Anti-helminth compound niclosamide downregulates Wnt Signaling and elicits antitumor responses in tumors with activating APC mutations

APC genenHighlight:recent observations reveal that Wnt ligands or inhibitors may affect the growth and survival of colon cancer cells in spite of the presence of APC or CTNNB1 mutationsnHighlight:Others have reported that niclosamide inhibits the NF-κB pathway in leukemia cell lines () or mTOR signaling in MCF-7 breast cancer cellsnHighlight:niclosamide enhances the anti-tumor effect of oxaliplatinnHighlight:In the more rapidly growing tumor (HCT116), a dose of 200 mg/kg of body weight was needed to suppress the tumor growthnHighlight:however, 100 mg/kg of niclosamide could suppress the growth of the relatively slow-growing tumor (CRC039) to the same levelnHighlight:niclosamide was confirmed to inhibit the growth of human CRCs in NOD/SCID micenHighlight:niclosamide can inhibit Wnt pathway activation in CRCnHighlight:The mechanism of action of the niclosamide in our studies is thought to be through internalization of Fzd1 and downregulation of Wnt pathway intermediariesnHighlight:Recently, Jin et al. () reported that niclosamide inhibited the NF-κB pathway and increased reactive oxygen species levels to induce apoptosis in AML cells. In contrast, we did not observe any inhibitory effect of niclosamide on NF-κB signaling in our CRC modelnHighlight:One potential concern for the use of niclosamide as an anticancer therapy is the poor absorption of this drugnHighlight:we required higher doses (100 ~ 200 mg/kg body weight) of niclosamide in order to demonstrate significant inhibition of tumor growth in NOD/SCID micenHighlight:niclosamide concentrations in tumor tissue showed good correlation with those in plasma, suggesting the efficient distribution of niclosamide from blood to tumor tissuenHighlight:we observed downregulation of Dvl2 and ß-catenin cytosolic expression in niclosamide-treated tumor cells in vivonHighlight:oral administration of niclosamide does result in sufficient distribution of the drug into tumor tissue, to prove a prolonged inhibitory effect on Wnt/ß-catenin signaling, resulting in tumor growth inhibitionn]]>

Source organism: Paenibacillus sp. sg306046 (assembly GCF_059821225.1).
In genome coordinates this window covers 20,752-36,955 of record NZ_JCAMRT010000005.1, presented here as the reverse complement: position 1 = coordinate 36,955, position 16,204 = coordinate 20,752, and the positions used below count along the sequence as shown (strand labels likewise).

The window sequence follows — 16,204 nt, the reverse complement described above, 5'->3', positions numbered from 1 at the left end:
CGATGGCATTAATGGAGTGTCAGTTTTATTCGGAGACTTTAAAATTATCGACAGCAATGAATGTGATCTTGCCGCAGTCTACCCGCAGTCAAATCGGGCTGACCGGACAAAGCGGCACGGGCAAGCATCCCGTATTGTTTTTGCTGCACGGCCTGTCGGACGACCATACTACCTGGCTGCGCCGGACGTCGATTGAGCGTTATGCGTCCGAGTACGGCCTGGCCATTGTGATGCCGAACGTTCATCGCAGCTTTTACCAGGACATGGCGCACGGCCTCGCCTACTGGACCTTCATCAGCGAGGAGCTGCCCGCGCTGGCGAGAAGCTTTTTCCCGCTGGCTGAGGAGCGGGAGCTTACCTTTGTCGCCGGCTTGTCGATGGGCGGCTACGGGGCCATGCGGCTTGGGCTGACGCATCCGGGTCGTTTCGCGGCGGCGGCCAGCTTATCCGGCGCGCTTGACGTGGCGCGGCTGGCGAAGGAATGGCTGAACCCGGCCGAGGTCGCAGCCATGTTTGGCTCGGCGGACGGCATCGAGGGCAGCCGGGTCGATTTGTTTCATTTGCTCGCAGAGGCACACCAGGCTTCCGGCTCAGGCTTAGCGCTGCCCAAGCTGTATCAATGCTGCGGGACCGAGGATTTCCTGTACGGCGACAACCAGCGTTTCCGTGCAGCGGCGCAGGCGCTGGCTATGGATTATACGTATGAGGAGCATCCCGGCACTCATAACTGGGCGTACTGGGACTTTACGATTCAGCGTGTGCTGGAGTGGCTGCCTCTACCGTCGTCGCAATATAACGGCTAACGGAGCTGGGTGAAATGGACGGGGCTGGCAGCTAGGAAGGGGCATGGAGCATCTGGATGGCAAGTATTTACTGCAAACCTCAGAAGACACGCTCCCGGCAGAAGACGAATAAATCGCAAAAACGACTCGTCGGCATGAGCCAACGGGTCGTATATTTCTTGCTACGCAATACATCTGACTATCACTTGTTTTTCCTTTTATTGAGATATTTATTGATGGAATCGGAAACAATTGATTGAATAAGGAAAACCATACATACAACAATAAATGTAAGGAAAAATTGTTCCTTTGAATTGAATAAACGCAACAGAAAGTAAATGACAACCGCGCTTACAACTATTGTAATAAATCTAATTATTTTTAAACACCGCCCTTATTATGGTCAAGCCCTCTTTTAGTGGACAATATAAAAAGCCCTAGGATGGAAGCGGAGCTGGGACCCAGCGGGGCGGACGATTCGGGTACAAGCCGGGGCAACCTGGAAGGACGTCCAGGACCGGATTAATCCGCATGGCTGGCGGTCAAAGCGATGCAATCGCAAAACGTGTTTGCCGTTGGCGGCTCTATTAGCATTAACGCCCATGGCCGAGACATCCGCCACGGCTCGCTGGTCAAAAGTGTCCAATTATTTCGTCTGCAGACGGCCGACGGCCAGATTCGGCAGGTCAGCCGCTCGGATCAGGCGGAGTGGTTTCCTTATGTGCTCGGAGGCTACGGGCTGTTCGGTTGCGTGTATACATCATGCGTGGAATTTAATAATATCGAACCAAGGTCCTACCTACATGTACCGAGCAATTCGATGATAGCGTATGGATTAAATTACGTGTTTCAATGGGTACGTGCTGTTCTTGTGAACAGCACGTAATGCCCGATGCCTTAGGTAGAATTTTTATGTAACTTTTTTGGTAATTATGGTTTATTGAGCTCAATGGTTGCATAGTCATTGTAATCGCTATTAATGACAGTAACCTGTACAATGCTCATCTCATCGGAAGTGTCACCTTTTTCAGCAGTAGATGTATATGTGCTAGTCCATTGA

About Dr. Nathan Goodyear
About Dr. Nathan Goodyear

Dr. Nathan Goodyear, a medical doctor with years of experience in the field of integrative cancer care, has announced the launch of an online training program. This program, available on his new website, will provide individuals with access to video trainings led by Dr. Goodyear himself, covering a range of topics related to integrative cancer care. These trainings will include information on the latest research and techniques in the field, as well as guidance on how to incorporate these approaches into a patient’s overall cancer treatment plan. With this online program, Dr. Goodyear hopes to make his expertise and knowledge more widely accessible, and help more people understand the benefits of integrative cancer care.

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